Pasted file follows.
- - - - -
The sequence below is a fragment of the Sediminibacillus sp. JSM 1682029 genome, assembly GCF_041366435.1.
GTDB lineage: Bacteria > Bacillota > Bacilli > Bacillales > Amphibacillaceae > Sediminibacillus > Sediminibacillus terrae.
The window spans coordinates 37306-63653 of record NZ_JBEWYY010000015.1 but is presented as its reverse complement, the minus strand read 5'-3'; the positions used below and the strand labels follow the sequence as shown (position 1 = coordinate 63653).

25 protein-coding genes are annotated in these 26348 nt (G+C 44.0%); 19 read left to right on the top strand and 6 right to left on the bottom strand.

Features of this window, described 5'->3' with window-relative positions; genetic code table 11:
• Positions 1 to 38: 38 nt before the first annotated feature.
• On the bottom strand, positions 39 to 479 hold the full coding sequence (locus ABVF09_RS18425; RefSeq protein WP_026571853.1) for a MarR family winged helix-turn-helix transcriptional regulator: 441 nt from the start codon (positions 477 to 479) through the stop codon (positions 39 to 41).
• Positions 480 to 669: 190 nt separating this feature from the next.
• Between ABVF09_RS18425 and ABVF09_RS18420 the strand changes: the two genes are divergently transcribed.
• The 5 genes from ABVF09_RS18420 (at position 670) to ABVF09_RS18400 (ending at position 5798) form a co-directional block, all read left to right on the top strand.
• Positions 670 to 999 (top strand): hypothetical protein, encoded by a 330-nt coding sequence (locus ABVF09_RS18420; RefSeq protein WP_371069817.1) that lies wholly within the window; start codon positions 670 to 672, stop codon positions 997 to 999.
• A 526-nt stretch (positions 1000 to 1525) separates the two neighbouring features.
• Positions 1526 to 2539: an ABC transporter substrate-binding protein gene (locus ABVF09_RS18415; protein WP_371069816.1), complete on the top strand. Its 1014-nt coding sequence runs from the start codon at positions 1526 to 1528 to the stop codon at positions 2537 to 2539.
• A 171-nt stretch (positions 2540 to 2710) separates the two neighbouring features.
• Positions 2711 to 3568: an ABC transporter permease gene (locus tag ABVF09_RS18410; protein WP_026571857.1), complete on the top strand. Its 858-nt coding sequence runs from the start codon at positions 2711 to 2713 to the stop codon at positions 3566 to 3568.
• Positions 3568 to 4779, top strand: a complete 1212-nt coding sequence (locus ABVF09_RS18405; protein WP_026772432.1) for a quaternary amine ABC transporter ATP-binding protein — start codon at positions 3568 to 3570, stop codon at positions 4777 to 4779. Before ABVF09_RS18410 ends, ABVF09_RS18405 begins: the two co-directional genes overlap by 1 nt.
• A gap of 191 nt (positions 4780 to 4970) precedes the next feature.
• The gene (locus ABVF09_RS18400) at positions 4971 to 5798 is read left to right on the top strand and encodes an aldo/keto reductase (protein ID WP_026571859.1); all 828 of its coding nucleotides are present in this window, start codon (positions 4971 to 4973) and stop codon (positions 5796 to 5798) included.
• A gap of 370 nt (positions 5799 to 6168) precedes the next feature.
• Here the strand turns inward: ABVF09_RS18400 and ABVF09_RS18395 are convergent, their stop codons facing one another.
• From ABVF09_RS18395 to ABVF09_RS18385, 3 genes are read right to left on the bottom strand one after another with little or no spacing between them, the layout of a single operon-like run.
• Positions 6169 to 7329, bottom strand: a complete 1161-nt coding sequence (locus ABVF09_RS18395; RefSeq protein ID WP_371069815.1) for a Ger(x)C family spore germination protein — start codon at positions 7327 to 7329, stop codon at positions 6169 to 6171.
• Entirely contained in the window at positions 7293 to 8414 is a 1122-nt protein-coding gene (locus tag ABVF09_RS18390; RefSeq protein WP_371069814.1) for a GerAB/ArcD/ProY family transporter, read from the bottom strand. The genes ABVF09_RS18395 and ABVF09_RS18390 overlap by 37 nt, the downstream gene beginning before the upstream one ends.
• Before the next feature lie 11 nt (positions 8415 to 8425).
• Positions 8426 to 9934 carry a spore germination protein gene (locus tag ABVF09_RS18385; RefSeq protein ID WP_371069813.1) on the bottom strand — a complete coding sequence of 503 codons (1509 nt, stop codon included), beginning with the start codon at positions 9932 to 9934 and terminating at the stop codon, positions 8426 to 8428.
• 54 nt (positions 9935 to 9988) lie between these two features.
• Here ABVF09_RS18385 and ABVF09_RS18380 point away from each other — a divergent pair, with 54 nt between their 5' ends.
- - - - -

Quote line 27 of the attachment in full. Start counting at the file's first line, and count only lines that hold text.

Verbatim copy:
• Here ABVF09_RS18385 and ABVF09_RS18380 point away from each other — a divergent pair, with 54 nt between their 5' ends.